H!TchHiker

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What made you think the Islamic Republic of Pakistan is a "secular" nation? Maybe you confused us for Bangladesh which is a constitutionally declared secular state.

East Bengal benefitted a lot from Pakistan. However, instead of being grateful Bengali nationalists led their people to secession - read the Bengali Professor Syed Sajjad Hussain's "Wastes of Time" before commenting on Bengali political and economic grievances. This is something there is a lot of detail to and I would have to write a separate post explaining it.
No I am not confused..neither Pakistan nor Bangladesh is Islamic ..we simply write it with our name of country nothing else..
Let's not get into more dig as to why Pakistan is not an Islamic state ..it's just a country with Muslims dominated majority .
Bangladesh is quite developed since post independence ..denying this reality won't make it take..they are sitting on 50 billion dollar reserve and we are begging the world...lets leave it to that
 

Apprentice

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No I am not confused..neither Pakistan nor Bangladesh is Islamic ..we simply write it with our name of country nothing else..
Let's not get into more dig as to why Pakistan is not an Islamic state ..it's just a country with Muslims dominated majority .
Bangladesh is quite developed since post independence ..denying this reality won't make it take..they are sitting on 50 billion dollar reserve and we are begging the world...lets leave it to that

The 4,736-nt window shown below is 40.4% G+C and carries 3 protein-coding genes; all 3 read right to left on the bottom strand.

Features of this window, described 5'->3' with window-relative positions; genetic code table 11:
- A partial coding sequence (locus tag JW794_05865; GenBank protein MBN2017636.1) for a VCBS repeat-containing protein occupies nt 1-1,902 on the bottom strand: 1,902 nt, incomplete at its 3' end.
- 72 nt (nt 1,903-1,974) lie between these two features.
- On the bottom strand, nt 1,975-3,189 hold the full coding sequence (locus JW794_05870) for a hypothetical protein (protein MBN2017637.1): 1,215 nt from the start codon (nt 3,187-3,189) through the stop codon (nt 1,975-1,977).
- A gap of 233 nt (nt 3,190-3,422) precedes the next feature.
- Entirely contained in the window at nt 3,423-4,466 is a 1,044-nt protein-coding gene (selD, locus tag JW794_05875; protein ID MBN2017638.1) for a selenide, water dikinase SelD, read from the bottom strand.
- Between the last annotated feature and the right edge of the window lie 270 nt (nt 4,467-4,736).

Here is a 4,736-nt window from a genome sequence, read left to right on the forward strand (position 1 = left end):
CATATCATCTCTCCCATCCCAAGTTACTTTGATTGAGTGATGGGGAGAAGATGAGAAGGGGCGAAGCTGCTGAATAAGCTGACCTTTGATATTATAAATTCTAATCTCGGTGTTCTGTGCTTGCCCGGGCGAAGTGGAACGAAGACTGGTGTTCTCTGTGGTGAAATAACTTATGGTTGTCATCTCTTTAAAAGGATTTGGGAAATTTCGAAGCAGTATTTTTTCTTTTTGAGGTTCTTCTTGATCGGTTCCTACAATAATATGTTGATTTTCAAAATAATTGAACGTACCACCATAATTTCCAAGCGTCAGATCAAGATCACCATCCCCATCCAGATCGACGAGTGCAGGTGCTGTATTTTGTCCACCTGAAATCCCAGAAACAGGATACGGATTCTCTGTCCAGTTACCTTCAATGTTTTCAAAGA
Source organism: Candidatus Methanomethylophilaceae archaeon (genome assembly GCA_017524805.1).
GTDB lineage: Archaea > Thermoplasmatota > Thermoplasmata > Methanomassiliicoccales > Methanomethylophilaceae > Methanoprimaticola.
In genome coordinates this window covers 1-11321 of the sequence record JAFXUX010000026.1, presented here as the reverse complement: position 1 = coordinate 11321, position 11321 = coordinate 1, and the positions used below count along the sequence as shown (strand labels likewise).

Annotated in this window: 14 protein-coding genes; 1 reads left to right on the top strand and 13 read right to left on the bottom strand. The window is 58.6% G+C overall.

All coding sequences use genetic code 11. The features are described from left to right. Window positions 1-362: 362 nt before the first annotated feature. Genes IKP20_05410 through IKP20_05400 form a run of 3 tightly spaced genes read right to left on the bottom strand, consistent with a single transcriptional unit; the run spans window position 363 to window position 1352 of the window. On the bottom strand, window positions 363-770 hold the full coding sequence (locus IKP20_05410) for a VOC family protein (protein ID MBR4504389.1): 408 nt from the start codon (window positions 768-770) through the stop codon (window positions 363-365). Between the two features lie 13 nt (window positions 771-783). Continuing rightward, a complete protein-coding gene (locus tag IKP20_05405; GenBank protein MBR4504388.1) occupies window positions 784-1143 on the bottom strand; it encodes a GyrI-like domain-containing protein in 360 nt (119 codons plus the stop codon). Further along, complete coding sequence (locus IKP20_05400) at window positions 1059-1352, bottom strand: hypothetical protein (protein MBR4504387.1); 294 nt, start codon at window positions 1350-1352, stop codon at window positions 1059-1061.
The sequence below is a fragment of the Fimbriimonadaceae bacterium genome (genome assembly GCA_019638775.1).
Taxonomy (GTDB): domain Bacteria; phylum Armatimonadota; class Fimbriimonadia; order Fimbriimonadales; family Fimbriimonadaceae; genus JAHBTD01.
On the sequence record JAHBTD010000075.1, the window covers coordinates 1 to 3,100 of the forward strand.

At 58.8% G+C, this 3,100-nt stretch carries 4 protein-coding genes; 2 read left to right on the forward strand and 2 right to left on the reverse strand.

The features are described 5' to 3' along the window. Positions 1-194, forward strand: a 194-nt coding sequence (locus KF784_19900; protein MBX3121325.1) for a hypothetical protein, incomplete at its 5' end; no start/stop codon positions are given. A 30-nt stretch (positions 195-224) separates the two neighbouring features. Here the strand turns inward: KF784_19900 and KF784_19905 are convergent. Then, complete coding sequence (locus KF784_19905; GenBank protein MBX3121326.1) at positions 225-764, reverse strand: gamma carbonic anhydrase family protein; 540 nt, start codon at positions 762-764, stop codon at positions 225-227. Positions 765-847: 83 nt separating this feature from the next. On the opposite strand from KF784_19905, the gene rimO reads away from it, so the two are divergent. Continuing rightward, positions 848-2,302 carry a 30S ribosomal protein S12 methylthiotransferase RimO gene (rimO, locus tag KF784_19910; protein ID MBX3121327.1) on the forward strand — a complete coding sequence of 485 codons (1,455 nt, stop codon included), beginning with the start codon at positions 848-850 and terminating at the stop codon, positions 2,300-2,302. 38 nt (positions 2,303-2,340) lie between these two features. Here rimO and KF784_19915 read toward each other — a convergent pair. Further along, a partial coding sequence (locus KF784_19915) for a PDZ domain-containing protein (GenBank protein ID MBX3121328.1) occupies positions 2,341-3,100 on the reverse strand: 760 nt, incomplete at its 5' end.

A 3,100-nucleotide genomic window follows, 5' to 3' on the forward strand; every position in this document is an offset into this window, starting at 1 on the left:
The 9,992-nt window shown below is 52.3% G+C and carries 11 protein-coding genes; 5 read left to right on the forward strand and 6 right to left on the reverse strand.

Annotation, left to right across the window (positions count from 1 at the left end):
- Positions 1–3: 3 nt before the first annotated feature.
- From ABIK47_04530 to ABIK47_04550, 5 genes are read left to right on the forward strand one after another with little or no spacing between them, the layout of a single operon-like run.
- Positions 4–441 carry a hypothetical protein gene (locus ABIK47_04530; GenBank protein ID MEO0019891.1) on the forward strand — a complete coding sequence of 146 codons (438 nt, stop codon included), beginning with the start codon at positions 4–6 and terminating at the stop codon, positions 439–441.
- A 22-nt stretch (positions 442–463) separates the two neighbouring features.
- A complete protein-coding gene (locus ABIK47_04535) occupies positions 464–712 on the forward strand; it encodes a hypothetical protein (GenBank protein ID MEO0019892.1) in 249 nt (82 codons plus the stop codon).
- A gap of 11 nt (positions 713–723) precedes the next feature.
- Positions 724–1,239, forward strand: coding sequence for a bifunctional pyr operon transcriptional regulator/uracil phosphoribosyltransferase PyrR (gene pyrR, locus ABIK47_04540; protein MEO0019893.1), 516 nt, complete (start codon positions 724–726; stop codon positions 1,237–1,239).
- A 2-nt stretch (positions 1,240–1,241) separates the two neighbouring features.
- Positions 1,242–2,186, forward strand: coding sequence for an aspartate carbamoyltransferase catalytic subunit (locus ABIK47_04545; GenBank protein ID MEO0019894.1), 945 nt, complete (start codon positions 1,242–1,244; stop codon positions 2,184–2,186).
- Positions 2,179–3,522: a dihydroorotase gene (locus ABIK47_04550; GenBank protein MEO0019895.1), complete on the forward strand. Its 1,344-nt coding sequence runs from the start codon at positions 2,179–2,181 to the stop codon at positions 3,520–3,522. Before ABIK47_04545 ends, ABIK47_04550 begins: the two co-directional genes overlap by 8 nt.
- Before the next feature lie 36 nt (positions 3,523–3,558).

I don't know what you define as an Islamic state. But Pakistan identifies as one and Bangladesh does not. Pakistan is like someone who says the kalimah shahadah even if he does sins.

Bangladesh did not develop all of a sudden after independence. It took them more than 40 years to begin to take off. Fortunes of nations rise and fall so I don't think this should be an argument. We were previously doing much better which is why lakhs of Bangladeshis came to settle in Karachi .Would that have been an argument back in the 1980s for BD to rejoin us? Of course not. We have parted ways. So lets just limit the topic to history of 1971.
 

Marker

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Bangladesh than East Pakistan was not supposed to be a part of Pakistan according to the initial conception of Pakistan in 1933 by Chaudhry Rehmat Ali.

The name Pakistan created by Chaudhry Rehmat Ali never included Bengal as part of Pakistan. The word 'Pakstan' referred to "the five Northern units of India, viz., Punjab, North-West Frontier Province (Afghan Province), Kashmir, Sind and Baluchistan".